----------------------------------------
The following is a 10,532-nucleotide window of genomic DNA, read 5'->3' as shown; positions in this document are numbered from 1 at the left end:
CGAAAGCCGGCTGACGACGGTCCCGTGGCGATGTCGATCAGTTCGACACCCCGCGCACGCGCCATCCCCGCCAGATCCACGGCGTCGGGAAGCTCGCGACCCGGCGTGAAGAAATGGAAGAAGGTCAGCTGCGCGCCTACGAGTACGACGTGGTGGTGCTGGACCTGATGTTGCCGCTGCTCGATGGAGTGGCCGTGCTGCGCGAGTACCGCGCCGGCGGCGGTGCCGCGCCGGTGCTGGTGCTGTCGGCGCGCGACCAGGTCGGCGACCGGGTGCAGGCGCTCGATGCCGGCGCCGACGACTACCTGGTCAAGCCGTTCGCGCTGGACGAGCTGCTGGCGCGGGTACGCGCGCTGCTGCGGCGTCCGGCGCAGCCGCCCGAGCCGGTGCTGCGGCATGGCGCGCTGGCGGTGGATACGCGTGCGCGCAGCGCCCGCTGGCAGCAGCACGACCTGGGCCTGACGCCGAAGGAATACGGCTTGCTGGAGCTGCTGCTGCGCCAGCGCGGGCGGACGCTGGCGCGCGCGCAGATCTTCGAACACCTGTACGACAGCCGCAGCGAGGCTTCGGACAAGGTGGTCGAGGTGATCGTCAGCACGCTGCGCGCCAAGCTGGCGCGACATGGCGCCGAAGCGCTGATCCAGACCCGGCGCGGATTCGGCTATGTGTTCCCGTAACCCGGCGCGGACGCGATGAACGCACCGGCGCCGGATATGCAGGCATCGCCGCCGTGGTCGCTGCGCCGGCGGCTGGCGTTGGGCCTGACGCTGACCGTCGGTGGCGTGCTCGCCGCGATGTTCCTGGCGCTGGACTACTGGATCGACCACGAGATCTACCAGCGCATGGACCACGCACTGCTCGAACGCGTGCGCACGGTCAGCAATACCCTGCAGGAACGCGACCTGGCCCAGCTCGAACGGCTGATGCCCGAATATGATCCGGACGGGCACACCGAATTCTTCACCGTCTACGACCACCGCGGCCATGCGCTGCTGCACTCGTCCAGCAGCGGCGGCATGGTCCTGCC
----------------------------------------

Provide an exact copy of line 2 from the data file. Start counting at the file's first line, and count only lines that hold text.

CGAAAGCCGGCTGACGACGGTCCCGTGGCGATGTCGATCAGTTCGACACCCCGCGCACGCGCCATCCCCGCCAGATCCACGGCGTCGGGAAGCTCGCGACCCGGCGTGAAGAAATGGAAGAAGGTCAGCTGCGCGCCTACGAGTACGACGTGGTGGTGCTGGACCTGATGTTGCCGCTGCTCGATGGAGTGGCCGTGCTGCGCGAGTACCGCGCCGGCGGCGGTGCCGCGCCGGTGCTGGTGCTGTCGGCGCGCGACCAGGTCGGCGACCGGGTGCAGGCGCTCGATGCCGGCGCCGACGACTACCTGGTCAAGCCGTTCGCGCTGGACGAGCTGCTGGCGCGGGTACGCGCGCTGCTGCGGCGTCCGGCGCAGCCGCCCGAGCCGGTGCTGCGGCATGGCGCGCTGGCGGTGGATACGCGTGCGCGCAGCGCCCGCTGGCAGCAGCACGACCTGGGCCTGACGCCGAAGGAATACGGCTTGCTGGAGCTGCTGCTGCGCCAGCGCGGGCGGACGCTGGCGCGCGCGCAGATCTTCGAACACCTGTACGACAGCCGCAGCGAGGCTTCGGACAAGGTGGTCGAGGTGATCGTCAGCACGCTGCGCGCCAAGCTGGCGCGACATGGCGCCGAAGCGCTGATCCAGACCCGGCGCGGATTCGGCTATGTGTTCCCGTAACCCGGCGCGGACGCGATGAACGCACCGGCGCCGGATATGCAGGCATCGCCGCCGTGGTCGCTGCGCCGGCGGCTGGCGTTGGGCCTGACGCTGACCGTCGGTGGCGTGCTCGCCGCGATGTTCCTGGCGCTGGACTACTGGATCGACCACGAGATCTACCAGCGCATGGACCACGCACTGCTCGAACGCGTGCGCACGGTCAGCAATACCCTGCAGGAACGCGACCTGGCCCAGCTCGAACGGCTGATGCCCGAATATGATCCGGACGGGCACACCGAATTCTTCACCGTCTACGACCACCGCGGCCATGCGCTGCTGCACTCGTCCAGCAGCGGCGGCATGGTCCTGCC